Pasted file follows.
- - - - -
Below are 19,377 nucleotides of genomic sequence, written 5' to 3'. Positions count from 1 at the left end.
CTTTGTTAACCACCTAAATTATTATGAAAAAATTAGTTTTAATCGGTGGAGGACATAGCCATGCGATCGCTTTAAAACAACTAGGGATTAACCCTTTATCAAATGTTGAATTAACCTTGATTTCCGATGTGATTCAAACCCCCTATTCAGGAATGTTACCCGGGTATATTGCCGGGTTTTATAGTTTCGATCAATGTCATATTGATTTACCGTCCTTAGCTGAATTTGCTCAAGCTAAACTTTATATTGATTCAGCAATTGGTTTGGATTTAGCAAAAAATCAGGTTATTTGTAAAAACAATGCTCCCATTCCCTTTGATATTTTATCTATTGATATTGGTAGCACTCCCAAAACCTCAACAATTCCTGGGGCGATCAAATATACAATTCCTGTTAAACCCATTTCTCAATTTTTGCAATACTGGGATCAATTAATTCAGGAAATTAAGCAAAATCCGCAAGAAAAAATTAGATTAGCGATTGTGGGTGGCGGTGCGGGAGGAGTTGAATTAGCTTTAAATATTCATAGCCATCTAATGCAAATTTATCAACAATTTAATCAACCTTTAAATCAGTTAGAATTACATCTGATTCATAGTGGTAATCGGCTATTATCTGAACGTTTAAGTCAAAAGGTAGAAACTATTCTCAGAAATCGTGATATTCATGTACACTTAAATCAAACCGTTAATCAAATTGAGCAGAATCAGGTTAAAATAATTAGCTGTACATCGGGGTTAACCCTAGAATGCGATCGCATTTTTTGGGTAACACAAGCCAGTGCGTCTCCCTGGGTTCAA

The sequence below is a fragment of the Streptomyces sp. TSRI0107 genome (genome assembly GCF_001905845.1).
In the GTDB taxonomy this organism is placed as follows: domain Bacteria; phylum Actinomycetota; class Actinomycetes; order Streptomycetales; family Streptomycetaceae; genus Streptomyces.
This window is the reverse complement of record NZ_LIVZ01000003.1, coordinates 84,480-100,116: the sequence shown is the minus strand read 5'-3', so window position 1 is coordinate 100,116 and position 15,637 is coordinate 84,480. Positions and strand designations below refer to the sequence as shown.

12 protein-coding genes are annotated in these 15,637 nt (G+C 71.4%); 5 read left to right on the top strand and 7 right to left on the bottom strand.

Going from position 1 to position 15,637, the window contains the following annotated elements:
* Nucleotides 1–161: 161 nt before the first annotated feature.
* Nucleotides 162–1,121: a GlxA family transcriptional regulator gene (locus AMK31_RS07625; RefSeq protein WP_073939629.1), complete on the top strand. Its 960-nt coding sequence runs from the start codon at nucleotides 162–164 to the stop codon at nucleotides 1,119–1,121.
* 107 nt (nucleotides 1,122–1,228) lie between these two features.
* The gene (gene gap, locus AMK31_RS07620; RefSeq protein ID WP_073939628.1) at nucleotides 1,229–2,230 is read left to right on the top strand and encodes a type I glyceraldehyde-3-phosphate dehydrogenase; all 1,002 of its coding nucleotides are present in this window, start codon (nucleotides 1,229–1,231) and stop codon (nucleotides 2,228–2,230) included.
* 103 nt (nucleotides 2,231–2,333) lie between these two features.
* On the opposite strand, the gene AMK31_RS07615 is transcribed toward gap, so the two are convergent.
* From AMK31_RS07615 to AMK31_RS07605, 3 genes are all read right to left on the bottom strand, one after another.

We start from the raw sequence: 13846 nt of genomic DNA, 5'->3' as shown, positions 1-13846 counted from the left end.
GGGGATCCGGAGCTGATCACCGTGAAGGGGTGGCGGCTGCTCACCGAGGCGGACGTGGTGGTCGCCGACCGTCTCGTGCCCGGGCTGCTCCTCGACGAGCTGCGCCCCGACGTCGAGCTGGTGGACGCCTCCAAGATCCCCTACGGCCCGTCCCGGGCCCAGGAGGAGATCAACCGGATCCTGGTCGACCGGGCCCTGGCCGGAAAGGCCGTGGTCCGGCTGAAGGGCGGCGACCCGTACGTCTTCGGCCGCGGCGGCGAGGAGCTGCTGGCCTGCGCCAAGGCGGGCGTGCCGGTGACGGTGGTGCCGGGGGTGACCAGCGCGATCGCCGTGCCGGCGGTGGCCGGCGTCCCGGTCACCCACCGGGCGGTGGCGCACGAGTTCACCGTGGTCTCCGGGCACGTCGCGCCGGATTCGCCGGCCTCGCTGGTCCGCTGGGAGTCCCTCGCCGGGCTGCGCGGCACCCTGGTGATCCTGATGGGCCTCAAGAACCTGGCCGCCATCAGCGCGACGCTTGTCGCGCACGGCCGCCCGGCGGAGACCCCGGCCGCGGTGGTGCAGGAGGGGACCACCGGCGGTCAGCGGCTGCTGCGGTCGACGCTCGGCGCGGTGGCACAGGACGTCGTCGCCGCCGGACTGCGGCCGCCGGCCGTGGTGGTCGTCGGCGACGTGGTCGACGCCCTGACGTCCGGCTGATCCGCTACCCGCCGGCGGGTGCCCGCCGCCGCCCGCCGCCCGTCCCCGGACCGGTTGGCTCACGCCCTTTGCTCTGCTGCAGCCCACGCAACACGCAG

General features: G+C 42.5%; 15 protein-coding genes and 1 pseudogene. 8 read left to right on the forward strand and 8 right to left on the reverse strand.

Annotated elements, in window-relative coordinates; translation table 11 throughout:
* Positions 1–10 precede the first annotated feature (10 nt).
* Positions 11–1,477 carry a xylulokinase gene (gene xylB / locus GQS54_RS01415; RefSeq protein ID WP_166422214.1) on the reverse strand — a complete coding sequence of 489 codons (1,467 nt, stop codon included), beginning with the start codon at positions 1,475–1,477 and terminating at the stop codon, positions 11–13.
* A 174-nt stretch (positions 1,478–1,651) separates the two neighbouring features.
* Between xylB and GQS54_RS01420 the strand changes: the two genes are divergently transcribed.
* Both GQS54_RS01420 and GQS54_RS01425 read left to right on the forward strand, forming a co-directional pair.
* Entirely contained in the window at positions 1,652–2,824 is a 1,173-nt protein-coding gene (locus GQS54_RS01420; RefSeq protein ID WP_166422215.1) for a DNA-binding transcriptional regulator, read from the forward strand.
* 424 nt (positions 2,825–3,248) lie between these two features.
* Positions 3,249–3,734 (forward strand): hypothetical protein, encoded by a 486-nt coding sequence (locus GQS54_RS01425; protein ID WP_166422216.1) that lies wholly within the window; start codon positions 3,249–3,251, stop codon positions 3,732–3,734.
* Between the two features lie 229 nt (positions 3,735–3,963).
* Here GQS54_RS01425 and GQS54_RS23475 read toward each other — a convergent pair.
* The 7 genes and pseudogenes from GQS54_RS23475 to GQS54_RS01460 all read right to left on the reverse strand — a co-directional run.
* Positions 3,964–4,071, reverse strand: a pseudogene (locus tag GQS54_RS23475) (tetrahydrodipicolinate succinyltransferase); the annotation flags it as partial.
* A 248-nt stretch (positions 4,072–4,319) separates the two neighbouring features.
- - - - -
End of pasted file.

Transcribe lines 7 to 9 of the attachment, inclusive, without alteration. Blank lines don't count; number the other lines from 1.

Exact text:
Going from position 1 to position 15,637, the window contains the following annotated elements:
* Nucleotides 1–161: 161 nt before the first annotated feature.
* Nucleotides 162–1,121: a GlxA family transcriptional regulator gene (locus AMK31_RS07625; RefSeq protein WP_073939629.1), complete on the top strand. Its 960-nt coding sequence runs from the start codon at nucleotides 162–164 to the stop codon at nucleotides 1,119–1,121.